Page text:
Reader’s Ride: Joe Haas’ 1981 El Camaro

Being torn between two loves can be frustrating. Joe Haas loved the utilitarian design of Chevrolet’s El Camino, but who can argue against the performance vibe emitted from Chevy’s go-fast Camaro line? What’s a man to do? In Joe’s case, he improvised and created his own El Camaro!

For the princely sum of just a “couple hundred bucks,” Joe purchased the store-more body of a 1981 Chevy El Camino that was the victim of an engine fire. Living in Arizona has some perks. For Joe, that meant the ‘Camino’s body was rust-free. But there was plenty of evidence of the brush fire that flared up under the vehicle’s hood.

1981 El Camino

The El Camino’s body was in great shape, but an under-hood fire turned it into a low-cost starting point for Joe’s El Camaro project.

The original V6 had a carburetor fire which melted down everything under the hood from the center of the firewall to the passenger side, including the wiring harness, and the HVAC unit. Work commenced converting the U.S.-based Ute into the sporty little hybrid that could haul in more ways than one by pulling the V6 and TH200 transmission and scrapping them.

The V6 engine and TH200 transmission went away almost immediately and was replaced with a more performance-based small-block Chevy V8 and TH350 transmission.

Joe had a rebuildable 350 cubic-inch small-block and TH350 transmission. The 350 was rebuilt .030-overbore with flat-top pistons at around 9.5:1 compression. Joe added a Comp Cams High-Energy cam kit, roller-tip rockers, Edelbrock Performer intake, Holley 4175 carb, and an HEI ignition. He rebuilt the transmission with a B&M performance kit including a shift-improver kit and performance clutches.

The original V6 had its fuel line on the driver’s side of the frame and a Chevy small-block’s fuel tubing is on the passenger side. Luckily, Joe was stripping out a 1979 Malibu to build as a stock car and it had a Chevy V8 in it! He removed its fuel line and installed it in the El Camino for a perfect, factory-appearing install.

The small-block V8 made a considerable difference in performance, but the rest of the vehicle still looked like a Malibu with a huge trunk. Joe began rectifying that from the inside, by completely stripping the interior and building it back the way he felt Chevy should have done it from the beginning.

Joe grafted a Camaro front end and a set of side skirts onto the El Camaro's body.

He installed a new dash pad, interior door trim, carpeting, and interior plastic trim; along with a pair of Procar by SCAT sport seats and new seat belts. The original dash came with a clock, so Joe converted it to a factory tach. While everything was out, Joe cleaned up some mild corrosion on all the electrical connectors and the fuse block. He also removed the melted HVAC unit and installed a firewall block-off plate.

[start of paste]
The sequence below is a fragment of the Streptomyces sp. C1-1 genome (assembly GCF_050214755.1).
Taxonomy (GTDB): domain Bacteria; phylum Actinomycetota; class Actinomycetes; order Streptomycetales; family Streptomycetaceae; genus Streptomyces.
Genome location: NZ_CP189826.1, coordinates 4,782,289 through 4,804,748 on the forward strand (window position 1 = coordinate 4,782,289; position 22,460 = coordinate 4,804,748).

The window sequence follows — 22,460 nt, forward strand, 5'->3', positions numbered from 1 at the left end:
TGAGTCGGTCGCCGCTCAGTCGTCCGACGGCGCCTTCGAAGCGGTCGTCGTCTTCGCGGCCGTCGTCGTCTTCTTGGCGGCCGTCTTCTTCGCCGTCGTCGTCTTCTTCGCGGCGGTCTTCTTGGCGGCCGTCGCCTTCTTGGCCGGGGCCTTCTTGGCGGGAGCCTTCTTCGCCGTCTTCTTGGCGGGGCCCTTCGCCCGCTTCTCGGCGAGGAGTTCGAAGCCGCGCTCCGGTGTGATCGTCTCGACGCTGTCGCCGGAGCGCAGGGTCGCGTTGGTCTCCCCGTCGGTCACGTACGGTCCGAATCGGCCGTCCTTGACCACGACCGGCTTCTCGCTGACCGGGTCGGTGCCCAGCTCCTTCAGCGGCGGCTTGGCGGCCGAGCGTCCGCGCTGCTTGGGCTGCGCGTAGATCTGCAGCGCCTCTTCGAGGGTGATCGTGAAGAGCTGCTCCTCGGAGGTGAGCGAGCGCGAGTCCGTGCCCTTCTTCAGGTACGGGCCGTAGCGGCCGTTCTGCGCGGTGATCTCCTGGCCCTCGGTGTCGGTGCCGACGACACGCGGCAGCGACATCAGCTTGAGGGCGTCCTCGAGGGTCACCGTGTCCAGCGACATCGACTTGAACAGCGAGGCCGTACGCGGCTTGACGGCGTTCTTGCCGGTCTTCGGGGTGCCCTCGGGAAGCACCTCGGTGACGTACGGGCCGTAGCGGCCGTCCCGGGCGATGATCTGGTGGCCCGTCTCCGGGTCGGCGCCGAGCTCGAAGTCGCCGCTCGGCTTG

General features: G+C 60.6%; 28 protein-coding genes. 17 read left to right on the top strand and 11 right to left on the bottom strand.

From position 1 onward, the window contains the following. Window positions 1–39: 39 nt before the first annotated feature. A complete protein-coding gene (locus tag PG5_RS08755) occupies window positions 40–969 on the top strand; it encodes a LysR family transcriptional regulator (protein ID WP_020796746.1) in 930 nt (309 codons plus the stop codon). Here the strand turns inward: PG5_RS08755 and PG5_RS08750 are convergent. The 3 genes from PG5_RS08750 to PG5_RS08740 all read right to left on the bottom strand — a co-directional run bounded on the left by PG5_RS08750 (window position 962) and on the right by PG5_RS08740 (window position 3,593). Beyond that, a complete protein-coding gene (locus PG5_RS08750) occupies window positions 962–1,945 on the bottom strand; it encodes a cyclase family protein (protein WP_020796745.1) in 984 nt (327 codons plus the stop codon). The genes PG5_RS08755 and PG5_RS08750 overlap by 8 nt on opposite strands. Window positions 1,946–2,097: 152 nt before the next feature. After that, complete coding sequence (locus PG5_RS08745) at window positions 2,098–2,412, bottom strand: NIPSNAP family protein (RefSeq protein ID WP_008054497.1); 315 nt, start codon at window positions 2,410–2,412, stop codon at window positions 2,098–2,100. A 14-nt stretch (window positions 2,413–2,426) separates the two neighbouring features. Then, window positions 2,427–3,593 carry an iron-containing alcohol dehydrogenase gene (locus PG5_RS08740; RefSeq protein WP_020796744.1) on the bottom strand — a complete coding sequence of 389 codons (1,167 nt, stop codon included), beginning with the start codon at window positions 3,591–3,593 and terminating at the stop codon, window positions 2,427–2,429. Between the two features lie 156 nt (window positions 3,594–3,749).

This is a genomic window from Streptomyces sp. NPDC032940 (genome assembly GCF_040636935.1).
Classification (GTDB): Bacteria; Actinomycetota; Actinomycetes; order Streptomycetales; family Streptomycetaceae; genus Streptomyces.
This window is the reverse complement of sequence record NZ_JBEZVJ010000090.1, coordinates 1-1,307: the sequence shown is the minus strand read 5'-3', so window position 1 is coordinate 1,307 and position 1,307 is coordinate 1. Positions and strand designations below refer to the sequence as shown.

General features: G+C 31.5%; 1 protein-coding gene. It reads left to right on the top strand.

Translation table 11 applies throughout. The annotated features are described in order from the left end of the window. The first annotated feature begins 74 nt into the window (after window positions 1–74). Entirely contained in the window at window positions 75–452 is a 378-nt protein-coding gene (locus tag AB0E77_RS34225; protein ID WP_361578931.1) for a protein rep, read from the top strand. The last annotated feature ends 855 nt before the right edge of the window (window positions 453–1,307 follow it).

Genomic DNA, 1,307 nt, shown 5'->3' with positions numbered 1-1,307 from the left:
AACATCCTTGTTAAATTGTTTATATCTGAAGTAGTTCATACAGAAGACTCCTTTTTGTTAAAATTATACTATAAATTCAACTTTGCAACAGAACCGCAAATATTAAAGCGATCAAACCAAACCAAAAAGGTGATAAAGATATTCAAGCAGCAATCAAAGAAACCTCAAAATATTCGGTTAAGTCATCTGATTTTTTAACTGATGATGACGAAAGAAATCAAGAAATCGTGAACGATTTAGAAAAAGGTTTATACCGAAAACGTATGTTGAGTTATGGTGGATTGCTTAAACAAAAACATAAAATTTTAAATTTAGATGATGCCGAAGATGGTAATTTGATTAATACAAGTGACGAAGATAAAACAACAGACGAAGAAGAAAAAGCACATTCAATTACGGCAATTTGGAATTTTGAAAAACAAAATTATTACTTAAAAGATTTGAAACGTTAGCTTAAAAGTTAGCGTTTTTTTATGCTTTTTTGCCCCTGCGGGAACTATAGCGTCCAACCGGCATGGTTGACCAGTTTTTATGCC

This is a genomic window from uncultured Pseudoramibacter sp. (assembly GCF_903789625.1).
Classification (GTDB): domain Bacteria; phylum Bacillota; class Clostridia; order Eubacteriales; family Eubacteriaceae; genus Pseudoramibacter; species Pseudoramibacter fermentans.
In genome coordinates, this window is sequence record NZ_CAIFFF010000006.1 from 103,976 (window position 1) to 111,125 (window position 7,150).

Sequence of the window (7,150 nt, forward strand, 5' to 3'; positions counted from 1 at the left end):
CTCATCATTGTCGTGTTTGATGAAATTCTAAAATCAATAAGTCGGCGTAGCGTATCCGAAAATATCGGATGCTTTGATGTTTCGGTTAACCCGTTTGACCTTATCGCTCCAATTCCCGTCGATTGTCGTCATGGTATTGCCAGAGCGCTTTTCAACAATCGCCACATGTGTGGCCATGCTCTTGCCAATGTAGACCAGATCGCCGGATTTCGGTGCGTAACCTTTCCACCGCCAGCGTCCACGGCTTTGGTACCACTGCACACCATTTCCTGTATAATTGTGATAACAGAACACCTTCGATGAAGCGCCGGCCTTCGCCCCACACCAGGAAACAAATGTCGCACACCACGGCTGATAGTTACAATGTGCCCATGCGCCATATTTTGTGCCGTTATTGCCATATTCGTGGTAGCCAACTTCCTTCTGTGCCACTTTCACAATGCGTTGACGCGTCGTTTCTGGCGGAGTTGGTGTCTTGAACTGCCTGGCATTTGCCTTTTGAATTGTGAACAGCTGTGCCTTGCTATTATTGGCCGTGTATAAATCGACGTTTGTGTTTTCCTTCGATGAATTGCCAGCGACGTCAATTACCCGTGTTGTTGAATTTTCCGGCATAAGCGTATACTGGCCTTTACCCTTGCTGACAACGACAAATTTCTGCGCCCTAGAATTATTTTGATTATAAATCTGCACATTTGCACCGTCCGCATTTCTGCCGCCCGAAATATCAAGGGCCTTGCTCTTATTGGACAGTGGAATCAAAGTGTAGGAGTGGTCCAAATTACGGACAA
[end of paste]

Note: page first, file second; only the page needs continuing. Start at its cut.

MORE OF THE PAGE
The entire interior was cleaned and upgraded as Joe wanted it, including a new set of racing seats, performance shifter, and a tachometer in the dash.

On the outside, Joe infused some of that Camaro goodness by mating a third-gen Camaro nose kit and side-skirting and opted for a ’90s-style rear pan with Corvette tail lights. To clean up the overall view, he removed all the bed trim in the process. He had a local paint shop squirt some GM Silver paint with a Black lower accent color for some tasty contrast. To make this new color-combo pop, Joe ordered a set of American Racing Torque Thrust 15×8 wheels with 225/60-15 tires.

The process of bringing back Joe’s El Camaro has taken a few years. Joe’s wife was “less than enthusiastic’ about the project, but as the work progressed, she came to agree with Joe that the world needs an El Camaro. There are still a few things to do, like finishing up the dash with a new sound system and tidying everything up from all the garage time.

As you can imagine, both Joe and his wife are anxious to hit some shows with their El Camaro. So, if you happen to see what appears to be a third-gen Camaro with massive storage, chances are you’ll find Joe (or his wife) at the wheel. Be sure to wave and let them know that GM certainly should have built an El Camaro!

About the author

Andy Bolig

Andy has been intrigued by mechanical things all of his life and enjoys tinkering with cars of all makes and ages. Finding value in style points, he can appreciate cars of all power and performance levels. Andy is an avid railfan and gets his “high” by flying radio-controlled model airplanes when time permits. He keeps his feet firmly grounded by working on his two street rods and his supercharged C4 Corvette. Whether planes, trains, motorcycles, or automobiles, Andy has immersed himself in a world driven by internal combustion.
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